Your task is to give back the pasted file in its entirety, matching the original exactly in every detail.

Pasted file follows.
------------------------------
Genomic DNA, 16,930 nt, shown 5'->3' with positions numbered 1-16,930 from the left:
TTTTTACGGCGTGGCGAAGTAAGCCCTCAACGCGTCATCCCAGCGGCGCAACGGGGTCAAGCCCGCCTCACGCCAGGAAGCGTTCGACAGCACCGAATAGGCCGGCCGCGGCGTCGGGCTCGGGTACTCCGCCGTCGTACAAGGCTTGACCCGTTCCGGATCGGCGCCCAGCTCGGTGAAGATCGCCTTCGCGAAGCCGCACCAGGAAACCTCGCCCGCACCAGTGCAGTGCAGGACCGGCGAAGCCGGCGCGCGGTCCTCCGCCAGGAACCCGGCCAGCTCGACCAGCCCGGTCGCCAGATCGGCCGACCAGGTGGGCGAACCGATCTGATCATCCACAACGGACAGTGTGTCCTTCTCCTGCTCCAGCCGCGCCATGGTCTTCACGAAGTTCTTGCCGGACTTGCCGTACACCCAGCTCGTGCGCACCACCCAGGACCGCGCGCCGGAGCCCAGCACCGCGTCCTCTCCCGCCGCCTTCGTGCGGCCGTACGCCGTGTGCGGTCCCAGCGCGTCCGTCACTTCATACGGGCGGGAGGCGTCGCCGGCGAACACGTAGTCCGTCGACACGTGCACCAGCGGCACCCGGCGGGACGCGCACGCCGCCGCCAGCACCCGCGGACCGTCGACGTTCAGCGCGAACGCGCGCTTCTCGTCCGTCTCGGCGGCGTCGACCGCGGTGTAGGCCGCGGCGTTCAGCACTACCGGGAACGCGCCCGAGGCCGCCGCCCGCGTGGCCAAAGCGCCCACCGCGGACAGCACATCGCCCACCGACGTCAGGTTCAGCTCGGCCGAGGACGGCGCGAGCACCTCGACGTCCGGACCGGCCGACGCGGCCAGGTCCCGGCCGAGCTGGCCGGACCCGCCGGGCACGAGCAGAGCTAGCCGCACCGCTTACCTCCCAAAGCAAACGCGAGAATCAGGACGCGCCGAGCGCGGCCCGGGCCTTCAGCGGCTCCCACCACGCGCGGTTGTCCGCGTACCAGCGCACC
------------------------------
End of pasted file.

Genomic DNA, 16,930 nt, shown 5'->3' with positions numbered 1-16,930 from the left:
TTTTTACGGCGTGGCGAAGTAAGCCCTCAACGCGTCATCCCAGCGGCGCAACGGGGTCAAGCCCGCCTCACGCCAGGAAGCGTTCGACAGCACCGAATAGGCCGGCCGCGGCGTCGGGCTCGGGTACTCCGCCGTCGTACAAGGCTTGACCCGTTCCGGATCGGCGCCCAGCTCGGTGAAGATCGCCTTCGCGAAGCCGCACCAGGAAACCTCGCCCGCACCAGTGCAGTGCAGGACCGGCGAAGCCGGCGCGCGGTCCTCCGCCAGGAACCCGGCCAGCTCGACCAGCCCGGTCGCCAGATCGGCCGACCAGGTGGGCGAACCGATCTGATCATCCACAACGGACAGTGTGTCCTTCTCCTGCTCCAGCCGCGCCATGGTCTTCACGAAGTTCTTGCCGGACTTGCCGTACACCCAGCTCGTGCGCACCACCCAGGACCGCGCGCCGGAGCCCAGCACCGCGTCCTCTCCCGCCGCCTTCGTGCGGCCGTACGCCGTGTGCGGTCCCAGCGCGTCCGTCACTTCATACGGGCGGGAGGCGTCGCCGGCGAACACGTAGTCCGTCGACACGTGCACCAGCGGCACCCGGCGGGACGCGCACGCCGCCGCCAGCACCCGCGGACCGTCGACGTTCAGCGCGAACGCGCGCTTCTCGTCCGTCTCGGCGGCGTCGACCGCGGTGTAGGCCGCGGCGTTCAGCACTACCGGGAACGCGCCCGAGGCCGCCGCCCGCGTGGCCAAAGCGCCCACCGCGGACAGCACATCGCCCACCGACGTCAGGTTCAGCTCGGCCGAGGACGGCGCGAGCACCTCGACGTCCGGACCGGCCGACGCGGCCAGGTCCCGGCCGAGCTGGCCGGACCCGCCGGGCACGAGCAGAGCTAGCCGCACCGCTTACCTCCCAAAGCAAACGCGAGAATCAGGACGCGCCGAGCGCGGCCCGGGCCTTCAGCGGCTCCCACCACGCGCGGTTGTCCGCGTACCAGCGCACC